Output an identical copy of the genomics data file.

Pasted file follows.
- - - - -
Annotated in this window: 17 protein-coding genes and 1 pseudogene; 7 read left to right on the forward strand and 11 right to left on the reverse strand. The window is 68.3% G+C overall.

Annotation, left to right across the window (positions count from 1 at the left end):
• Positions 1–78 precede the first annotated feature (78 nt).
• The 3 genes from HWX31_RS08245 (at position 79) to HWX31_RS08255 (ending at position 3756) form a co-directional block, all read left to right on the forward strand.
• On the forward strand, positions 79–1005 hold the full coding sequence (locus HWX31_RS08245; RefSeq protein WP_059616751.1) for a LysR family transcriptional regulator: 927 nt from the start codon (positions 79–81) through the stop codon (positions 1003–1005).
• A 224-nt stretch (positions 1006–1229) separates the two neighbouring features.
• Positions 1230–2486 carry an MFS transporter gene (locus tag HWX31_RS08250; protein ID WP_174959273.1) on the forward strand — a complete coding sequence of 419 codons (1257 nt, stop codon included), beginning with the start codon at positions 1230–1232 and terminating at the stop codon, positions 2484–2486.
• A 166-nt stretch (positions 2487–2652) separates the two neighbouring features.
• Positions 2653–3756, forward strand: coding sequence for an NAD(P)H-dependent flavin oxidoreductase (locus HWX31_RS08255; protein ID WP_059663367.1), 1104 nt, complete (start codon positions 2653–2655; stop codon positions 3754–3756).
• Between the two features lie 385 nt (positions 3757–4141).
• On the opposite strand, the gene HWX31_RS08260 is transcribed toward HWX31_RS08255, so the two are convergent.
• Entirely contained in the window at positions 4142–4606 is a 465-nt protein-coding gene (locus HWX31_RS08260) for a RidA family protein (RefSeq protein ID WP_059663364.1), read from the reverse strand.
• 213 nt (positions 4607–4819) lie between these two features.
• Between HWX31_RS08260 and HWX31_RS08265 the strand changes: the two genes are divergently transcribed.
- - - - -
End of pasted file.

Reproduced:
Annotated in this window: 17 protein-coding genes and 1 pseudogene; 7 read left to right on the forward strand and 11 right to left on the reverse strand. The window is 68.3% G+C overall.

Annotation, left to right across the window (positions count from 1 at the left end):
• Positions 1–78 precede the first annotated feature (78 nt).
• The 3 genes from HWX31_RS08245 (at position 79) to HWX31_RS08255 (ending at position 3756) form a co-directional block, all read left to right on the forward strand.
• On the forward strand, positions 79–1005 hold the full coding sequence (locus HWX31_RS08245; RefSeq protein WP_059616751.1) for a LysR family transcriptional regulator: 927 nt from the start codon (positions 79–81) through the stop codon (positions 1003–1005).
• A 224-nt stretch (positions 1006–1229) separates the two neighbouring features.
• Positions 1230–2486 carry an MFS transporter gene (locus tag HWX31_RS08250; protein ID WP_174959273.1) on the forward strand — a complete coding sequence of 419 codons (1257 nt, stop codon included), beginning with the start codon at positions 1230–1232 and terminating at the stop codon, positions 2484–2486.
• A 166-nt stretch (positions 2487–2652) separates the two neighbouring features.
• Positions 2653–3756, forward strand: coding sequence for an NAD(P)H-dependent flavin oxidoreductase (locus HWX31_RS08255; protein ID WP_059663367.1), 1104 nt, complete (start codon positions 2653–2655; stop codon positions 3754–3756).
• Between the two features lie 385 nt (positions 3757–4141).
• On the opposite strand, the gene HWX31_RS08260 is transcribed toward HWX31_RS08255, so the two are convergent.
• Entirely contained in the window at positions 4142–4606 is a 465-nt protein-coding gene (locus HWX31_RS08260) for a RidA family protein (RefSeq protein ID WP_059663364.1), read from the reverse strand.
• 213 nt (positions 4607–4819) lie between these two features.
• Between HWX31_RS08260 and HWX31_RS08265 the strand changes: the two genes are divergently transcribed.